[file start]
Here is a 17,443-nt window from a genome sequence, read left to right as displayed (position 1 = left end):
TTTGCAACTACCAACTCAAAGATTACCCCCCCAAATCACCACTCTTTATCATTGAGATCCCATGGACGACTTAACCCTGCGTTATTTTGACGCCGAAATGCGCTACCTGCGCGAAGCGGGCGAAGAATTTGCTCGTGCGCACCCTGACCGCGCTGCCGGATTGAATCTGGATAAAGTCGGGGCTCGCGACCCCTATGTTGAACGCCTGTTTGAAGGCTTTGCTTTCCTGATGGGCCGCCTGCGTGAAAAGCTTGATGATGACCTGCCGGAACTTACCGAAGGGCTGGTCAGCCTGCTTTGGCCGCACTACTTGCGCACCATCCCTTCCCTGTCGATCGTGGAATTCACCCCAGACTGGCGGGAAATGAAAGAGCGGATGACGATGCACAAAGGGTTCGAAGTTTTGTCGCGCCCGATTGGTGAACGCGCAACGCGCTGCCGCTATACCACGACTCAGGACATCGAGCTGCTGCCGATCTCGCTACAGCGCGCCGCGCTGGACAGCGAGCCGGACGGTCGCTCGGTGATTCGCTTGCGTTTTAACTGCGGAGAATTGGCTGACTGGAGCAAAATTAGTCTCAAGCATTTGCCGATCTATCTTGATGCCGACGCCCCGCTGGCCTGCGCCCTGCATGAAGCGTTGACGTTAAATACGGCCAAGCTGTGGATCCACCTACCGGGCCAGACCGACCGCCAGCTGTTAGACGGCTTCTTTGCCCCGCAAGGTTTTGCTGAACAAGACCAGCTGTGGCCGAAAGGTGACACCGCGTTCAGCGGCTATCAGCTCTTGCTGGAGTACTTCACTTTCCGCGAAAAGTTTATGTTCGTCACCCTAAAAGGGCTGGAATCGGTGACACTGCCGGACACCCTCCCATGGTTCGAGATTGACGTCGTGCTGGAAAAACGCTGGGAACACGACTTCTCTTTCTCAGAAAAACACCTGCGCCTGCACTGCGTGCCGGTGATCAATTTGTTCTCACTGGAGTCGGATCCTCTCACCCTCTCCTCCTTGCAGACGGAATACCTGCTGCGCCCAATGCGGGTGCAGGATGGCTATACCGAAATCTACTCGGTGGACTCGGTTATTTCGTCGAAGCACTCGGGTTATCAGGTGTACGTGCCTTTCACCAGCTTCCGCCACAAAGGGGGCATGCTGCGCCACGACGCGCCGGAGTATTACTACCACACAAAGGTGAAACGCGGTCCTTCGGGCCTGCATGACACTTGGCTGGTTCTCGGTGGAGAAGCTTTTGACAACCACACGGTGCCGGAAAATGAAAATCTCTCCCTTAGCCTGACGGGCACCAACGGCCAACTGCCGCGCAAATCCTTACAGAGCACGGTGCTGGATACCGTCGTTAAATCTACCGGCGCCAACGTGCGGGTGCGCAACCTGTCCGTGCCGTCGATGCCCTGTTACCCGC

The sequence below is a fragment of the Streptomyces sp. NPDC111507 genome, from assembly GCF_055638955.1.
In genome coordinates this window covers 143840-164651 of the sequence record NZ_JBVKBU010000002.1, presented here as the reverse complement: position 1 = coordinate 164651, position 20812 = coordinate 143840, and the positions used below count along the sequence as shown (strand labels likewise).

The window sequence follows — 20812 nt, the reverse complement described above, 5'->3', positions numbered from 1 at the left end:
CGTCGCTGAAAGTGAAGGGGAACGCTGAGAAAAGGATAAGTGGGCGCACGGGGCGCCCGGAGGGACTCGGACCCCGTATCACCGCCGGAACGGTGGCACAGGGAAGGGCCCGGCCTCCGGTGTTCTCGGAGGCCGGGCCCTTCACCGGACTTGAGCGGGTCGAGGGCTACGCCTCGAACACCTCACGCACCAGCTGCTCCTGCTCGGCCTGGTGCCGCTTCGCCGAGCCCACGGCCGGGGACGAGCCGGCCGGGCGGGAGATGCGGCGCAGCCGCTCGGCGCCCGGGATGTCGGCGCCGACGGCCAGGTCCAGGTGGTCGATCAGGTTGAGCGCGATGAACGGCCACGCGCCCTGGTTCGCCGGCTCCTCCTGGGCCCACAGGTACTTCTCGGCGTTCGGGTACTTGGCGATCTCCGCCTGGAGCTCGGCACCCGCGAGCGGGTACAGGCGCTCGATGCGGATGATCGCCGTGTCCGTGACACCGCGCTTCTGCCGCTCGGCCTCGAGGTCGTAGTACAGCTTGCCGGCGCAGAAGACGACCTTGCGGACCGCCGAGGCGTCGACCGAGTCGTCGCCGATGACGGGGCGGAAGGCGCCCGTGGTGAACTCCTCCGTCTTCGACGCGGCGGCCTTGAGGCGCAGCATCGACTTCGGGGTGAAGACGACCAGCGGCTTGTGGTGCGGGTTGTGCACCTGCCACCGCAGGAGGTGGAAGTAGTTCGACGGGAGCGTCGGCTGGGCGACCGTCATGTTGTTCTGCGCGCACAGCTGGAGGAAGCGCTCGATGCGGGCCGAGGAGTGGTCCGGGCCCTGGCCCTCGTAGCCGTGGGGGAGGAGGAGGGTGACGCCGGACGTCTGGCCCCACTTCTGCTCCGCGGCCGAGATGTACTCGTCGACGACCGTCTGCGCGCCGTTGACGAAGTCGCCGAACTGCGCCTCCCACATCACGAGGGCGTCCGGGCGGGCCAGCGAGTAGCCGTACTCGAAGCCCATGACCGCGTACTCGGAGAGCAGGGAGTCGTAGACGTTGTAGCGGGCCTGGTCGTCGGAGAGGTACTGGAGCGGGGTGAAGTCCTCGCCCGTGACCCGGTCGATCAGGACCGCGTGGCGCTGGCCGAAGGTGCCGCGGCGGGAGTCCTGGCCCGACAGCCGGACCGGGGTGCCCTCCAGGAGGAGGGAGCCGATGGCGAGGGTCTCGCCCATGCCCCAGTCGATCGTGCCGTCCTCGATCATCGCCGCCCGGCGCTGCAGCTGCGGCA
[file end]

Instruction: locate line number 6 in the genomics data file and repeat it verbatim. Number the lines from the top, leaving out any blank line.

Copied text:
CGTCGCTGAAAGTGAAGGGGAACGCTGAGAAAAGGATAAGTGGGCGCACGGGGCGCCCGGAGGGACTCGGACCCCGTATCACCGCCGGAACGGTGGCACAGGGAAGGGCCCGGCCTCCGGTGTTCTCGGAGGCCGGGCCCTTCACCGGACTTGAGCGGGTCGAGGGCTACGCCTCGAACACCTCACGCACCAGCTGCTCCTGCTCGGCCTGGTGCCGCTTCGCCGAGCCCACGGCCGGGGACGAGCCGGCCGGGCGGGAGATGCGGCGCAGCCGCTCGGCGCCCGGGATGTCGGCGCCGACGGCCAGGTCCAGGTGGTCGATCAGGTTGAGCGCGATGAACGGCCACGCGCCCTGGTTCGCCGGCTCCTCCTGGGCCCACAGGTACTTCTCGGCGTTCGGGTACTTGGCGATCTCCGCCTGGAGCTCGGCACCCGCGAGCGGGTACAGGCGCTCGATGCGGATGATCGCCGTGTCCGTGACACCGCGCTTCTGCCGCTCGGCCTCGAGGTCGTAGTACAGCTTGCCGGCGCAGAAGACGACCTTGCGGACCGCCGAGGCGTCGACCGAGTCGTCGCCGATGACGGGGCGGAAGGCGCCCGTGGTGAACTCCTCCGTCTTCGACGCGGCGGCCTTGAGGCGCAGCATCGACTTCGGGGTGAAGACGACCAGCGGCTTGTGGTGCGGGTTGTGCACCTGCCACCGCAGGAGGTGGAAGTAGTTCGACGGGAGCGTCGGCTGGGCGACCGTCATGTTGTTCTGCGCGCACAGCTGGAGGAAGCGCTCGATGCGGGCCGAGGAGTGGTCCGGGCCCTGGCCCTCGTAGCCGTGGGGGAGGAGGAGGGTGACGCCGGACGTCTGGCCCCACTTCTGCTCCGCGGCCGAGATGTACTCGTCGACGACCGTCTGCGCGCCGTTGACGAAGTCGCCGAACTGCGCCTCCCACATCACGAGGGCGTCCGGGCGGGCCAGCGAGTAGCCGTACTCGAAGCCCATGACCGCGTACTCGGAGAGCAGGGAGTCGTAGACGTTGTAGCGGGCCTGGTCGTCGGAGAGGTACTGGAGCGGGGTGAAGTCCTCGCCCGTGACCCGGTCGATCAGGACCGCGTGGCGCTGGCCGAAGGTGCCGCGGCGGGAGTCCTGGCCCGACAGCCGGACCGGGGTGCCCTCCAGGAGGAGGGAGCCGATGGCGAGGGTCTCGCCCATGCCCCAGTCGATCGTGCCGTCCTCGATCATCGCCGCCCGGCGCTGCAGCTGCGGCA